cjn
Oct 23, 2014
^I will caveat my comment with: Outside of the timeline (or unless you are not human), your comments may be correct in the abstract, but not in anything approaching reality. Reality, however, is the realm in-which we must improve ourselves, and thus we must work within the boundaries we have to create the changes we desire. Ignoring reality only leads to impotent frustration and denial.

Oct 23, 2014
You misunderstand my point: Try eating your money.

Oct 23, 2014
We need to get away from using farm products to produce alcohol or diesel fuel to power motor vehicles.

Oct 24, 2014
I think there was a lot wisdom in the first curse placed on man, to paraphrase, "From now on you are going to have to till the ground with hard work and sweat."

As long as we're talking apocryphal stuff, Cthulhu begs to differ. He got first dibs in on cursing humanity.

Oct 24, 2014
a lot wisdom in the first curse placed on man, to paraphrase, "From now on you are going to have to till the ground with hard work and sweat."
Hmmm... so how come Adams kids were farmers and herders? Who taught them those skills? God? And what about all those ready-made barnyard animals and domesticated crops? Who made them? God?

We know that humans were hunter/gatherers for a several 100,000 years before agriculture was invented because that's what the evidence tells us. We also know how long it takes to change the characteristics of plants and animals via breeding and cultivation.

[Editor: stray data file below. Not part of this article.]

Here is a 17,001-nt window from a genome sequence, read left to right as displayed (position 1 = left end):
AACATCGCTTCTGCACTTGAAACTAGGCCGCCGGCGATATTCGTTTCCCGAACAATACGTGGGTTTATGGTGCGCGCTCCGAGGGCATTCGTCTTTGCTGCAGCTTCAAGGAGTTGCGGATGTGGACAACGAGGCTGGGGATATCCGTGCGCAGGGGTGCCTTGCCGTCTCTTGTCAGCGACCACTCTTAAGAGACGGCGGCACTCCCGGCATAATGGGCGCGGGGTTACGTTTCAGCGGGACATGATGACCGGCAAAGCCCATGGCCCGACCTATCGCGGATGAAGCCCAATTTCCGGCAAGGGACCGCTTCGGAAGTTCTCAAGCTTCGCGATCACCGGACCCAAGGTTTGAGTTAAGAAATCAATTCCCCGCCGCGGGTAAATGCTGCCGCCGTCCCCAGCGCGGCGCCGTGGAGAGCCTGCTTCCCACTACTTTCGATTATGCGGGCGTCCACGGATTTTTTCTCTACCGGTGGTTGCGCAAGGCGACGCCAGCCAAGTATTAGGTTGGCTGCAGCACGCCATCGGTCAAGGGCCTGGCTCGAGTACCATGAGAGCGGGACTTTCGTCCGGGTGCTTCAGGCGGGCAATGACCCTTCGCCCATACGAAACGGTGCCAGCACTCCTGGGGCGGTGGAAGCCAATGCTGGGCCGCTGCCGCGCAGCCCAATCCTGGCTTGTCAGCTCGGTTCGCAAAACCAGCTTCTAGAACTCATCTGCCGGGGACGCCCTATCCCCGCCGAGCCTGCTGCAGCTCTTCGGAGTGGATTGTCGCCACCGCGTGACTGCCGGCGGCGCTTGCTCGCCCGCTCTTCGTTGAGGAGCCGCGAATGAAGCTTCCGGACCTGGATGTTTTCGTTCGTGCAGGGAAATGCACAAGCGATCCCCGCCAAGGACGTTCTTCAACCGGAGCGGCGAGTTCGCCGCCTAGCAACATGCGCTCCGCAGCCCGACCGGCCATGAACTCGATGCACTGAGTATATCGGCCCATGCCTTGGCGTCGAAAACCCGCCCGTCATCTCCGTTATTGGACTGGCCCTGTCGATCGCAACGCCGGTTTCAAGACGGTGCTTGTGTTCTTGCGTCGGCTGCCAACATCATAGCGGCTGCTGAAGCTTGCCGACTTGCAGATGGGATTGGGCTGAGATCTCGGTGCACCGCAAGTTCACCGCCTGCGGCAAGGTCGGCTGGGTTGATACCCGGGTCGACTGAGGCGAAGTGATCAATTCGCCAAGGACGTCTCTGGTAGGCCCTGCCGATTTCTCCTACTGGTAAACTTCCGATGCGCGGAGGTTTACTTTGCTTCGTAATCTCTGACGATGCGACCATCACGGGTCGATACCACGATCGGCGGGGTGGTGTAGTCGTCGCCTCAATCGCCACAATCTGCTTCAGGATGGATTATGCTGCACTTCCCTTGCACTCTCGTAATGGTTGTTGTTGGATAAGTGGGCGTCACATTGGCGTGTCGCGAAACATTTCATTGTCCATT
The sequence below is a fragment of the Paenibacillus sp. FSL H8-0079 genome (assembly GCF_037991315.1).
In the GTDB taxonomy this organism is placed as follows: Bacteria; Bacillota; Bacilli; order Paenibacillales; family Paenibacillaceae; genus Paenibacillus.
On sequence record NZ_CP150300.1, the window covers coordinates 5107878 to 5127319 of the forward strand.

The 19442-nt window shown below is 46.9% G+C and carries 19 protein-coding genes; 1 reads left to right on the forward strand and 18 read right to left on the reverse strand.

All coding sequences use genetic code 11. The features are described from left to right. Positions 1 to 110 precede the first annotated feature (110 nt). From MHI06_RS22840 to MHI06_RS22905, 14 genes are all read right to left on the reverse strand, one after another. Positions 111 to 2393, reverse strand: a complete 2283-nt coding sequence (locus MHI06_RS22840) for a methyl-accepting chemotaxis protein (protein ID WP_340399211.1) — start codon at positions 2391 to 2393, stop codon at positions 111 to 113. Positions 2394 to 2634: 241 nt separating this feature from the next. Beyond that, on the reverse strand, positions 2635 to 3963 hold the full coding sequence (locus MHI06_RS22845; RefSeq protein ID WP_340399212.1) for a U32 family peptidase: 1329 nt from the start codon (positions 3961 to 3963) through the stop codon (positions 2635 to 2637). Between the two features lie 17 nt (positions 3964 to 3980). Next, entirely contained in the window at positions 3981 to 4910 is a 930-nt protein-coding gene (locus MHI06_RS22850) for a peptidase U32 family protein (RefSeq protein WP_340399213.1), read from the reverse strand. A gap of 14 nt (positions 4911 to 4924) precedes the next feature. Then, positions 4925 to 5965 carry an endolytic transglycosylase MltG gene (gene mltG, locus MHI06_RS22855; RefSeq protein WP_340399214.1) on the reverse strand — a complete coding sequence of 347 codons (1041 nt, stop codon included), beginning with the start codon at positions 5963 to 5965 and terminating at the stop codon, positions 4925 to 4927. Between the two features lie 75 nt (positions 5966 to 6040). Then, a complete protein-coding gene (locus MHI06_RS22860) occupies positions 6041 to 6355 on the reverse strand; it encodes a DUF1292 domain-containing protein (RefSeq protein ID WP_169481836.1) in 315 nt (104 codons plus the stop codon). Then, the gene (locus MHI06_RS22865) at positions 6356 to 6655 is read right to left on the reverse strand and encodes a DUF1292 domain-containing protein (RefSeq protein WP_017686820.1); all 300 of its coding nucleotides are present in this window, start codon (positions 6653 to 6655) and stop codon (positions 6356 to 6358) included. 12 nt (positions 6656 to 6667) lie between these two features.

Unless of course you assume a god who can snap his fingers and twitch his nose and make it all come to pass in a day or 2.

But if your god could do absolutely anything at all, why did he choose to write a book that fails so magnificently to describe the world he made??? Who was he trying to kid??? People who don't know how to think for themselves??? Why did he create such people???

Oct 26, 2014
No-till agriculture has more in common with chemical warfare than farming. It was the farm program, at the behest of the poison, chemical fertilizer and manufactured food industries, that mandated spray-farming. The "big operators" adopted chem-farming so they could cover more acres and put even more of their neighbors out of business.

Go stand in a field that has been sprayed dead, there are no birds, no bugs, no cover or food for wildlife, and it is very hot. Chem-farming is the irresponsible agriculture of greed. For the first time in human history, a generation of farmers will hand the future an agriculture they cannot afford.

Under the guise of soil conservation, poison-farming has been promoted, praised and demanded by the very people who make the poison. This will be the shortest so-called green revolution yet.